Almond Flour Snowball Cookies

Almond Flour Snowball Cookies

Almond Flour Snowball Cookies
Almond Flour Snowball Cookies
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Almond Flour Snowball Cookies

Almond Flour Snowball Cookies (Gluten-Free)

  • Author: Amy RD, LDN
  • Total Time: 17 minutes
  • Yield: 12 Cookies 1x
  • Diet: Gluten Free


Classic snowball cookies made with almond flour to be gluten-free!


Units Scale
  • 1 cup Almond Flour
  • 1 Tbsp Arrowroot Flour or Cornstarch
  • 1/4 tsp Baking Powder
  • 3/4 cup Pecans (1/2 cup finely chopped, 1/4 cup larger chop)
  • 3 Tbsp Butter, softened
  • 2 Tbsp Maple Syrup
  • 1 1/2 tsp Vanilla Extract
  • Pinch Salt
  • 1/4 cup Powdered Sugar


  1. Preheat oven to 325° F. Get out a sheet tray and silpat or nonstick cookie sheet, set aside.
  2. In a medium sized bowl, add the almond flour, arrowroot or cornstarch, baking powder, pecans, butter, maple syrup, salt and vanilla extract.
  3. Stir the batter together with a spatula until all ingredients are fully mixed and incorporated.
  4. Using a 1 1/2-inch scoop, scoop the dough and roll it into ball shape with your hands, then place onto your sheet tray or cookie sheet. Continue with remaining dough, you should have about 12 cookies.
  5. Place cookies into the oven and bake for 10-12 minutes until golden.
  6. While the cookies bake, place the powdered sugar into a bowl and set aside.
  7. Allow cookies to cool for 5 minutes and then roll in powdered sugar.
  8. Place onto a cooling rack to finish cooling before digging in!


  1. The cookies will be a little crumbly while they are hot, allow to cool for at least 15 minutes to keep their shape!
  • Prep Time: 5 minutes
  • Cook Time: 12 minutes
  • Category: Cookies, Dessert, Gluten-Free
  • Method: Bake


  • Serving Size: 1 Cookie
  • Calories: 145
  • Sugar: 5g
  • Sodium: 46mg
  • Fat: 12g
  • Saturated Fat: 3g
  • Unsaturated Fat: 4g
  • Carbohydrates: 9g
  • Fiber: 2g
  • Protein: 3g
  • Cholesterol: 8mg

Keywords: Cookies, Snowball Cookies, Gluten-Free Cookies

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All Tricks and No Treats: Helping Parents Navigate Halloween with Food Allergy Concerns

Halloween is a fun time for kids and parents, dressing up, trick-or-treating and the thrill of being out after dark. Halloween excitement can quickly turn to stress and anxiety for parents of children with food allergies. In the United States one in 13 children has a food allergy and we have some tips for parents on how to help reduce some anxiety related to this candy-filled holiday.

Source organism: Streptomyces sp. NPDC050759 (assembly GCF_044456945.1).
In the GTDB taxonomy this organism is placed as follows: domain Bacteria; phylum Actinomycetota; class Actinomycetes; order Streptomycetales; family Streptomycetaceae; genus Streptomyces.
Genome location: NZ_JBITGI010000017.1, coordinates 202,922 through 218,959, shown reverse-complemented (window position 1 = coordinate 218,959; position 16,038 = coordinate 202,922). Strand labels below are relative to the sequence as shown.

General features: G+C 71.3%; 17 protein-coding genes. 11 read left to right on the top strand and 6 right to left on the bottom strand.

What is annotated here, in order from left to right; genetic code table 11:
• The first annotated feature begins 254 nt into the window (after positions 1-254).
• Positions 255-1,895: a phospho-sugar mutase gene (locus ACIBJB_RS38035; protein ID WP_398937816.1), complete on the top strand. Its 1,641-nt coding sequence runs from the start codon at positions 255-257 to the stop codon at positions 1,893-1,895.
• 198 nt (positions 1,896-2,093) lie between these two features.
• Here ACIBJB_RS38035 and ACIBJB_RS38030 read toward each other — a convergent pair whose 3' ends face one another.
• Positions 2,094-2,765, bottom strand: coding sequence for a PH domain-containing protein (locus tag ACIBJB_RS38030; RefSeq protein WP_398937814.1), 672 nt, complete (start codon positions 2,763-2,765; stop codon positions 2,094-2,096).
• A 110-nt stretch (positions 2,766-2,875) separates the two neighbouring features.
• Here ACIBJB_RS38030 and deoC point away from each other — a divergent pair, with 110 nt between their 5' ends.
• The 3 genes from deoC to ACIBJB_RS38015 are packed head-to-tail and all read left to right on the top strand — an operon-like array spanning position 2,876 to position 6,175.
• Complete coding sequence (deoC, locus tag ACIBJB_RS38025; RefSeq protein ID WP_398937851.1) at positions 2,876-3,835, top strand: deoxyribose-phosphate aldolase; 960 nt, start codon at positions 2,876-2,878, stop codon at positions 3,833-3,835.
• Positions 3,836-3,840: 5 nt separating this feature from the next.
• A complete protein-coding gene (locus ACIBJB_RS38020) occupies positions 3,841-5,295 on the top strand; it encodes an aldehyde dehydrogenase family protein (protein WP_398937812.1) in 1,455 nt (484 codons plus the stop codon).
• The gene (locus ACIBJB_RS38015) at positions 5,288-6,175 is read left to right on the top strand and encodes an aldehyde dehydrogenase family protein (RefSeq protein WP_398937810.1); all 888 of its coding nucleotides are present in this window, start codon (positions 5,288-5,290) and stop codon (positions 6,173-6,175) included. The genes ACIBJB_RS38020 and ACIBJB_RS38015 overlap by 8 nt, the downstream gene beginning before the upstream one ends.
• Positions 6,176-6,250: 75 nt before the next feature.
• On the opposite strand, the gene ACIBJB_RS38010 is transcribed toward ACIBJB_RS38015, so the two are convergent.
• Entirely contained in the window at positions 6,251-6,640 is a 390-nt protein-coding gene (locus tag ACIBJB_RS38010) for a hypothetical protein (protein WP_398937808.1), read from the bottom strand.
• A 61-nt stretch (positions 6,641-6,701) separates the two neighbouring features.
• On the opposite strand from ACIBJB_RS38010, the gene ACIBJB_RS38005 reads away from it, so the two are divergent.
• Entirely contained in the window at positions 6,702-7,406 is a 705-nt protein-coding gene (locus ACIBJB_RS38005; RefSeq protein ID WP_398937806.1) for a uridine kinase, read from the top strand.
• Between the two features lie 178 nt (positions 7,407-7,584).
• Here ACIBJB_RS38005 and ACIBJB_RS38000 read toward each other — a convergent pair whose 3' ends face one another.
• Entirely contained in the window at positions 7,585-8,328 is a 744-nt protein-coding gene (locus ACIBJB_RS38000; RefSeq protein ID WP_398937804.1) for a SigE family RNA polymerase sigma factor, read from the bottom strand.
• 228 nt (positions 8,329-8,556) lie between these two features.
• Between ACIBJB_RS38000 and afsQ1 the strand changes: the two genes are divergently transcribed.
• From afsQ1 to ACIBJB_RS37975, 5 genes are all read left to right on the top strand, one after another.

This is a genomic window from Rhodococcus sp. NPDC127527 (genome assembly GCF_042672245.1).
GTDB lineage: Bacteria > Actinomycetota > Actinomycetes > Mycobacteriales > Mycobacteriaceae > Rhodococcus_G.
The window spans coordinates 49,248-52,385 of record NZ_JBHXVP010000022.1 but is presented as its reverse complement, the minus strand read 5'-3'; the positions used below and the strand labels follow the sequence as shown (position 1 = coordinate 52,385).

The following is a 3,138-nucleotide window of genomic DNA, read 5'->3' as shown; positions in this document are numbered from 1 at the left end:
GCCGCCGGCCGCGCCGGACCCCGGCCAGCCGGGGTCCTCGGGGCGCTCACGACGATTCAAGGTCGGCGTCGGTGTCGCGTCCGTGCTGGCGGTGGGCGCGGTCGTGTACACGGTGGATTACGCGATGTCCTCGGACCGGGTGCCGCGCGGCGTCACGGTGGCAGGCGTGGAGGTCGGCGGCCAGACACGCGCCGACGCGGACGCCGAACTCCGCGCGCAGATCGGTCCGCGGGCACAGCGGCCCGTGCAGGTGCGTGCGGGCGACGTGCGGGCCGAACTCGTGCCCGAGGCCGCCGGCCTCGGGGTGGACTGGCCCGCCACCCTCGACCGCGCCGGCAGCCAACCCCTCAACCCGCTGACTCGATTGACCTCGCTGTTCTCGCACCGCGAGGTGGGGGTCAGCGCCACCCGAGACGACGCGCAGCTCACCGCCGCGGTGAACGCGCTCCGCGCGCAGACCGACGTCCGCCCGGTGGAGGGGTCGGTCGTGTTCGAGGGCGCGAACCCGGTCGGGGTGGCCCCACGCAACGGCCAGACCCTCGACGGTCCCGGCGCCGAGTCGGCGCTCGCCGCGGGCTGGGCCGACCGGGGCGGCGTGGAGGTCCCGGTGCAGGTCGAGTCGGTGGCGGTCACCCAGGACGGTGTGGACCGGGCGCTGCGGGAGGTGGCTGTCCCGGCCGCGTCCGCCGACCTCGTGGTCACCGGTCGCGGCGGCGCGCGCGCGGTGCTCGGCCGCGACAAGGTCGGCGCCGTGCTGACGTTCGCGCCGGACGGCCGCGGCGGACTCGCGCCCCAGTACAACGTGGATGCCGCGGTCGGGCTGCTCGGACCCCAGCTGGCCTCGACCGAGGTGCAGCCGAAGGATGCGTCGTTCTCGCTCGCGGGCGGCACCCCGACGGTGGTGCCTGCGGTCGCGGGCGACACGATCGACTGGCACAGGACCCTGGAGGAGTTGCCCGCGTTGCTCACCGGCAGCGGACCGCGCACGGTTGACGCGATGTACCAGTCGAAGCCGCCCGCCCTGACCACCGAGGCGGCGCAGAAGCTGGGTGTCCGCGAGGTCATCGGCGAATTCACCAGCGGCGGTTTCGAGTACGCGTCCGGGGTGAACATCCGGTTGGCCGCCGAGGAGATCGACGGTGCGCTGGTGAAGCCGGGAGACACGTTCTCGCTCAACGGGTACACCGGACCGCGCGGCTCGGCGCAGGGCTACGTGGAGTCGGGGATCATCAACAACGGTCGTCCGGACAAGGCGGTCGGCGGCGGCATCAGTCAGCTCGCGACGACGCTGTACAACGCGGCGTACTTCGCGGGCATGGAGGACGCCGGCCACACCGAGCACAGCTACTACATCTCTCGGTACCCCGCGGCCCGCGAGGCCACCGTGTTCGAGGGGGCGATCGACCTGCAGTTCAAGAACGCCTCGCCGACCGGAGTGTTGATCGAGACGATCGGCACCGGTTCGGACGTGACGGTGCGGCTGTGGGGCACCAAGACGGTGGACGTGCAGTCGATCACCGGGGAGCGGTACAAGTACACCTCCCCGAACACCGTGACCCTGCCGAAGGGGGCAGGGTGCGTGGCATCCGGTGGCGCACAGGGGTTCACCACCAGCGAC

Top 8 Food Allergens:

  • Milk
  • Eggs
  • Peanuts
  • Tree Nuts
  • Soy
  • Shellfish
  • Fish
  • Wheat

Thrive Nutrition RDN’s Tips for Parents:

Talk About It: Talk with your child about their food allergy. Depending on their age this can be a simple or in-depth explanation. For young children, explain that certain foods can make them sick. You can do this by using terms you feel comfortable with. Some parents use simple “yes” and “no” foods, other ideas are “safe” and “unsafe” foods, or “green light foods” and “red light foods.” Whatever you choose, stick with the those terms while your child is young in order keep the message clear. Reassure your child that “yes/safe/green light” foods are okay for them to eat. Finally, make sure your child knows what to do if they think they’ve eaten a food they are allergic to, such as tell an adult, especially if they do not feel well.

Check the labels: Always read the ingredients labels and look for ingredients that relate to your child’s allergy. Many times candy is processed in a facility that also processes peanuts or tree nuts so be sure to look for that notation on a label. Also, any candy that does not have a nutrition label should be avoided.

Find a Teal Pumpkin: The Teal Pumpkin Project promotes safe trick-or-treating for children with food allergies. A teal pumpkin on a doorstep signals that non-food treats are inside.

Work Together on Rules: Set boundaries with your child before trick-or-treating. Do they need to wait until they get home before sampling any candy? If so talk about it together. If you know they will want to have some candy while walking the neighborhood, have some on hand so that you can give them treats you know are safe. Also, if one child has an allergy and another does not, be sure to include the entire family in the conversation around allergies and rules. Instead of phrasing the rules as restrictive, set it up so it feels special. Such as “we get to dive into our candy bowls together as a family after trick-or-treating.” Or, “to be safe we will save all of our candy for when we get home and then you can have 5 pieces before bedtime.” When boundaries are set, especially with a reward such as x amount of candy after trick-or-treating, kids feel prepared and know what will happen which helps to reduce their anxiety and in turn, yours as the parent.

Provide Non-Food Fun: While Halloween is certainly a candy focused holiday, there are other non-food ways to make it fun. Have a few non-food items to pop into your child’s bucket if all of the candy options pose a threat to their allergy. Glow sticks are always a winner, cracking the tube and watching it light up and light the way as you walk. Other ideas include stickers, spider rings, monster stamps, vampire teeth and bookmarks.

Allergy Friendly Candy:



Swedish Fish




Always read the label before giving a treat to your child. If you are uncertain about an ingredient in a candy, please do not give it to your child. Select an allergy friendly option or non-food treats.